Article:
House advances bill to preserve Snoqualmie forest
SNOQUALMIE, WA-- Efforts to preserve the Weyerhaeuser Co.'s sprawling Snoqualmie Tree Farm got a boost Thursday when the legislation needed for its purchase by the nonprofit Evergreen Forest Trust passed out of committee in Congress.
Jen Burrita, an aide to Congresswoman Jennifer Dunn of Bellevue, said the measure was attached as an amendment to an armed services tax bill by House Ways and Means Committee Chairman Bill Thomas, R-Calif.
``We feel certain it will pass,'' Burrita said. ``It will get to the president's desk.''
The bill would allow the trust to finance the $185 million deal with a new mechanism called community forestry bonds.
They are tax-exempt bonds that would be repaid with revenue from ongoing commercial logging on the tree farm, which extends from Mount Si north to Mount Index and from Carnation east to the Alpine Lakes Wilderness.
This unique financing arrangement would keep the 100,000-acre property as commercial forest, while protecting its streams, wetlands and critical wildlife habitat.
The tree farm has long been popular with hikers, hunters and recreationists, and its protection has been a top priority for local conservation groups.
Gene Duvernoy, a member of the trust and president of the Cascade Land Conservancy, said the trust was ``extraordinarily enthusiastic'' about the bill's passage out of committee.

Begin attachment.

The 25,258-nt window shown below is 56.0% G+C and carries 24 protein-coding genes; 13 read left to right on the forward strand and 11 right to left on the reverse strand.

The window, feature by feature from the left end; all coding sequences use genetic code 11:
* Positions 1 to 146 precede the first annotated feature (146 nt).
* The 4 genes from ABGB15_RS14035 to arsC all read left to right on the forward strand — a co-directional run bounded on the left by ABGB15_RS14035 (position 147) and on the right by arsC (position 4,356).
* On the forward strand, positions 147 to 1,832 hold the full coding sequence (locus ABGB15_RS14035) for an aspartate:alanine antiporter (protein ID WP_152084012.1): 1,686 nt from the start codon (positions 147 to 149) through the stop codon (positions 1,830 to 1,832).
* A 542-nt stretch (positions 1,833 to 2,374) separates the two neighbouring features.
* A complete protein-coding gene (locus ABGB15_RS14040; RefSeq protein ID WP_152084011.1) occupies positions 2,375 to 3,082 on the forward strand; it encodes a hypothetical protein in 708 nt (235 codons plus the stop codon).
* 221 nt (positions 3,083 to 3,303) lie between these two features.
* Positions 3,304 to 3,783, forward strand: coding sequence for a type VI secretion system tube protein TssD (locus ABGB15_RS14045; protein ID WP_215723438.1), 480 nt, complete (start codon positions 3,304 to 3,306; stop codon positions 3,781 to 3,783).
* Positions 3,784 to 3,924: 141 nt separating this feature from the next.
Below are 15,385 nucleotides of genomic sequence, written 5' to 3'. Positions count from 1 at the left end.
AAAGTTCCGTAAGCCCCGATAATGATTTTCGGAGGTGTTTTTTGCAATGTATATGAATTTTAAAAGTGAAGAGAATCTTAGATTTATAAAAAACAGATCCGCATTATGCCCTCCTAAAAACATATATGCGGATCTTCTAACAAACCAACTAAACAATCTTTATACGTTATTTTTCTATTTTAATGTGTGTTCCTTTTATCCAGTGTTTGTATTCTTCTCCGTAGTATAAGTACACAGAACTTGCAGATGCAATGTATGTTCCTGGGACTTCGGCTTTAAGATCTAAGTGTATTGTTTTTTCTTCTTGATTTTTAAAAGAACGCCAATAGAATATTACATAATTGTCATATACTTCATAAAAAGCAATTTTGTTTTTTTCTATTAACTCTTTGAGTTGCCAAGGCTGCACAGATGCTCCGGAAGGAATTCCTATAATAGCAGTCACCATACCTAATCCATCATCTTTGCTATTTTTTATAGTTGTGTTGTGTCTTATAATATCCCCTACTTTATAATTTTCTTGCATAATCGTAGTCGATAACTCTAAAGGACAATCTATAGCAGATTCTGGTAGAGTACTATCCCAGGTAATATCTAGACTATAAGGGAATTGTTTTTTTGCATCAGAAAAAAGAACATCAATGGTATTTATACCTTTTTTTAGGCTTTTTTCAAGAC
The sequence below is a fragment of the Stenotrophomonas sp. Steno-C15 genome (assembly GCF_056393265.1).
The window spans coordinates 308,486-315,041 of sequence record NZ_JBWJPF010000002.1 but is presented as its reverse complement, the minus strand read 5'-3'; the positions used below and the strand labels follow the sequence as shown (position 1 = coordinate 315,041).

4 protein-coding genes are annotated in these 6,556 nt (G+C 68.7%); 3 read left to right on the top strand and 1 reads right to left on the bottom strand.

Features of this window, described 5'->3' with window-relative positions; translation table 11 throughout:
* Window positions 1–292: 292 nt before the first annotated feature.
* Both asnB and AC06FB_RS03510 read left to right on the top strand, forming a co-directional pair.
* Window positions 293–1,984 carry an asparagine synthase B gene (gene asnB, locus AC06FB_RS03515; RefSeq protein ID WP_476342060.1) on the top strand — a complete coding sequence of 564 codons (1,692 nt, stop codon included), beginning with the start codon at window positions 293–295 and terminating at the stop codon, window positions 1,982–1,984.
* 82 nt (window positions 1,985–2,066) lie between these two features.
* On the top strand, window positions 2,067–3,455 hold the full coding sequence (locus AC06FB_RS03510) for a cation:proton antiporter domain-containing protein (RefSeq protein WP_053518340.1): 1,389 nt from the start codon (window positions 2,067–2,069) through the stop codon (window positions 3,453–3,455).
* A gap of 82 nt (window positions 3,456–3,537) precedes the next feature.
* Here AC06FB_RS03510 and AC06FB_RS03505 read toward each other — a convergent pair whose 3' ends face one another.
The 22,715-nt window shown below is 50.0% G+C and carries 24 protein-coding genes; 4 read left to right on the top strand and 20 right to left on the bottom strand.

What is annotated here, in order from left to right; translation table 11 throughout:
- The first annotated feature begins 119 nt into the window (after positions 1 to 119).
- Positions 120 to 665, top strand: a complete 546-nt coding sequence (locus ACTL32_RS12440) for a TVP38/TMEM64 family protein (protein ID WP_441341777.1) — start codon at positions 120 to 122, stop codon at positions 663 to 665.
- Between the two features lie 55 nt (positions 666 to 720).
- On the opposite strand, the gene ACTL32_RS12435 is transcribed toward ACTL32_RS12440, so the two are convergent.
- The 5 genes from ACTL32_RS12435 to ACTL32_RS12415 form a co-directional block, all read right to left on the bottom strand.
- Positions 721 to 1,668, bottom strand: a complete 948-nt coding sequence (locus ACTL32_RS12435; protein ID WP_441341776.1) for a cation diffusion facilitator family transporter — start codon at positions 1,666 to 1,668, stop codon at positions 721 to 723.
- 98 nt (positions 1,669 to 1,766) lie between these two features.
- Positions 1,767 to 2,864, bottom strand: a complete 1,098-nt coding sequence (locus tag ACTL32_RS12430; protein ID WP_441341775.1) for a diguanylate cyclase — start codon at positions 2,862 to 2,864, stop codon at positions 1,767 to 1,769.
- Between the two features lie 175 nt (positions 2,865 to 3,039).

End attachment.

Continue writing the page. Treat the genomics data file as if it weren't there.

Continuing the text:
``We are very, very appreciative of Congresswoman Dunn's leadership and hard work,'' he said.
`We are delighted'
Duvernoy is optimistic that the measure will pass the House and that a similar bill, sponsored by Sen. Patty Murray, will pass the Senate. That happened last year, but the Congress ended before a combined measure could be crafted and sent to President Bush.
All parties continue to work with Weyerhaeuser, which has put the property up for sale.
``We are delighted that Congresswoman Dunn was able to get this before the Ways and Means Committee,'' said Weyerhaeuser spokesman Frank Mendizabal. ``It seems like they are making good progress this year and that's great.''
He added, however, that the company continues discussions with other interested buyers, and that if one of them comes forward with a suitable offer the property will be sold.
Jon Savelle can be reached at jon.savelle @kingcountyjournal.com or 425-453-4231.
U.S. CONGRESS 2003 LANDSCAPE PROTECTION WILDERNESS AREAS REAL ESTATE PUBLIC LANDS
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